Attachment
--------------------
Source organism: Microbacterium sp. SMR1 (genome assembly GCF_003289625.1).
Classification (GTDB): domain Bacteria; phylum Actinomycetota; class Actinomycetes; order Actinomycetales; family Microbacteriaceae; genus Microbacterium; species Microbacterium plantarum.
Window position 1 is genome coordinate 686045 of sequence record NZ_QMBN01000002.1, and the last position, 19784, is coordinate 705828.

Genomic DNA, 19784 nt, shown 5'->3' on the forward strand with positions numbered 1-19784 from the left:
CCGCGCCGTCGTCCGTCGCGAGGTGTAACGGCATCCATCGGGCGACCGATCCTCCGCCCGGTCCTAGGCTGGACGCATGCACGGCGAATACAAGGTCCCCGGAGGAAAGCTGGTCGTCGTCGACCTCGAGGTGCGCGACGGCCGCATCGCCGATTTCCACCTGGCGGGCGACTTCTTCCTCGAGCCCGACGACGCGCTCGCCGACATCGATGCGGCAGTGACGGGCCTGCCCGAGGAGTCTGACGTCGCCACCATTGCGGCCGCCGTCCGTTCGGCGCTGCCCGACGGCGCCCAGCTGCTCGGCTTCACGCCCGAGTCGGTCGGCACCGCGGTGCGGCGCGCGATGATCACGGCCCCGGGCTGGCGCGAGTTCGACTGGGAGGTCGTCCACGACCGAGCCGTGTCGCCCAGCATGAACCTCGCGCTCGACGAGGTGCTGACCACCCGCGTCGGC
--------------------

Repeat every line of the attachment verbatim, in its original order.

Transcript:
Source organism: Microbacterium sp. SMR1 (genome assembly GCF_003289625.1).
Classification (GTDB): domain Bacteria; phylum Actinomycetota; class Actinomycetes; order Actinomycetales; family Microbacteriaceae; genus Microbacterium; species Microbacterium plantarum.
Window position 1 is genome coordinate 686045 of sequence record NZ_QMBN01000002.1, and the last position, 19784, is coordinate 705828.

Genomic DNA, 19784 nt, shown 5'->3' on the forward strand with positions numbered 1-19784 from the left:
CCGCGCCGTCGTCCGTCGCGAGGTGTAACGGCATCCATCGGGCGACCGATCCTCCGCCCGGTCCTAGGCTGGACGCATGCACGGCGAATACAAGGTCCCCGGAGGAAAGCTGGTCGTCGTCGACCTCGAGGTGCGCGACGGCCGCATCGCCGATTTCCACCTGGCGGGCGACTTCTTCCTCGAGCCCGACGACGCGCTCGCCGACATCGATGCGGCAGTGACGGGCCTGCCCGAGGAGTCTGACGTCGCCACCATTGCGGCCGCCGTCCGTTCGGCGCTGCCCGACGGCGCCCAGCTGCTCGGCTTCACGCCCGAGTCGGTCGGCACCGCGGTGCGGCGCGCGATGATCACGGCCCCGGGCTGGCGCGAGTTCGACTGGGAGGTCGTCCACGACCGAGCCGTGTCGCCCAGCATGAACCTCGCGCTCGACGAGGTGCTGACCACCCGCGTCGGC